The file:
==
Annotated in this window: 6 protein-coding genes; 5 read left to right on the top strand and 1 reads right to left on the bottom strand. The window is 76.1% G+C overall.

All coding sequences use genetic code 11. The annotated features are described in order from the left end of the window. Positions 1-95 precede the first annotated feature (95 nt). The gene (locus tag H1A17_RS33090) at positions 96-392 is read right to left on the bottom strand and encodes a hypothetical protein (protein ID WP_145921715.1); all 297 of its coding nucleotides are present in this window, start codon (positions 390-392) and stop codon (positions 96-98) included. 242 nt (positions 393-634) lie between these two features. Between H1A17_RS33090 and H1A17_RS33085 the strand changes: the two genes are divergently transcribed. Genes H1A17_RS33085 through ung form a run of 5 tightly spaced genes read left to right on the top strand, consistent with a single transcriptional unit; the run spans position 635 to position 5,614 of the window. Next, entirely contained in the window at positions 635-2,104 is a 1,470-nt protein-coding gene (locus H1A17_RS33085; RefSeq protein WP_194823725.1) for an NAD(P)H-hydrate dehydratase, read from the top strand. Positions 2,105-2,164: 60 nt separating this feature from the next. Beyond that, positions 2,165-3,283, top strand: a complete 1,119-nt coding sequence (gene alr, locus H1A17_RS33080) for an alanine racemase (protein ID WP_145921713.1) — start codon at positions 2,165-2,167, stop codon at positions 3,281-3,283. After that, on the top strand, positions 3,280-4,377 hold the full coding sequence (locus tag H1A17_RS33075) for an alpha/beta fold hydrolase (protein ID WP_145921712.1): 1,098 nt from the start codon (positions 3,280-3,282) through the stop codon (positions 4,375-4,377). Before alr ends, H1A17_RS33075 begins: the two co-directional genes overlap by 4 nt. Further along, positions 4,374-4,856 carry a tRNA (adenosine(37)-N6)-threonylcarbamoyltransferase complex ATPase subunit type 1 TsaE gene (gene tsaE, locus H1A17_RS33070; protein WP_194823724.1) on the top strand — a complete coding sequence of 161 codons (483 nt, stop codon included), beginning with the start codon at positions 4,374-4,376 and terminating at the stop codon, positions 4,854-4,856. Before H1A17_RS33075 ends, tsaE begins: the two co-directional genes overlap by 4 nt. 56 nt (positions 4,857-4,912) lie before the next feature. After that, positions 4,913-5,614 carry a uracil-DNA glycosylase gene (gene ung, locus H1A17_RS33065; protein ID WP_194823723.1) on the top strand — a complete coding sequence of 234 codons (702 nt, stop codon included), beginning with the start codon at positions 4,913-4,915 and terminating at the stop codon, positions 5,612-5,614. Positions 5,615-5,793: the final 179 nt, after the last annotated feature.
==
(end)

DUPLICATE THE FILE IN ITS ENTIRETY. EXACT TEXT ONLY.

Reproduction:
Annotated in this window: 6 protein-coding genes; 5 read left to right on the top strand and 1 reads right to left on the bottom strand. The window is 76.1% G+C overall.

All coding sequences use genetic code 11. The annotated features are described in order from the left end of the window. Positions 1-95 precede the first annotated feature (95 nt). The gene (locus tag H1A17_RS33090) at positions 96-392 is read right to left on the bottom strand and encodes a hypothetical protein (protein ID WP_145921715.1); all 297 of its coding nucleotides are present in this window, start codon (positions 390-392) and stop codon (positions 96-98) included. 242 nt (positions 393-634) lie between these two features. Between H1A17_RS33090 and H1A17_RS33085 the strand changes: the two genes are divergently transcribed. Genes H1A17_RS33085 through ung form a run of 5 tightly spaced genes read left to right on the top strand, consistent with a single transcriptional unit; the run spans position 635 to position 5,614 of the window. Next, entirely contained in the window at positions 635-2,104 is a 1,470-nt protein-coding gene (locus H1A17_RS33085; RefSeq protein WP_194823725.1) for an NAD(P)H-hydrate dehydratase, read from the top strand. Positions 2,105-2,164: 60 nt separating this feature from the next. Beyond that, positions 2,165-3,283, top strand: a complete 1,119-nt coding sequence (gene alr, locus H1A17_RS33080) for an alanine racemase (protein ID WP_145921713.1) — start codon at positions 2,165-2,167, stop codon at positions 3,281-3,283. After that, on the top strand, positions 3,280-4,377 hold the full coding sequence (locus tag H1A17_RS33075) for an alpha/beta fold hydrolase (protein ID WP_145921712.1): 1,098 nt from the start codon (positions 3,280-3,282) through the stop codon (positions 4,375-4,377). Before alr ends, H1A17_RS33075 begins: the two co-directional genes overlap by 4 nt. Further along, positions 4,374-4,856 carry a tRNA (adenosine(37)-N6)-threonylcarbamoyltransferase complex ATPase subunit type 1 TsaE gene (gene tsaE, locus H1A17_RS33070; protein WP_194823724.1) on the top strand — a complete coding sequence of 161 codons (483 nt, stop codon included), beginning with the start codon at positions 4,374-4,376 and terminating at the stop codon, positions 4,854-4,856. Before H1A17_RS33075 ends, tsaE begins: the two co-directional genes overlap by 4 nt. 56 nt (positions 4,857-4,912) lie before the next feature. After that, positions 4,913-5,614 carry a uracil-DNA glycosylase gene (gene ung, locus H1A17_RS33065; protein ID WP_194823723.1) on the top strand — a complete coding sequence of 234 codons (702 nt, stop codon included), beginning with the start codon at positions 4,913-4,915 and terminating at the stop codon, positions 5,612-5,614. Positions 5,615-5,793: the final 179 nt, after the last annotated feature.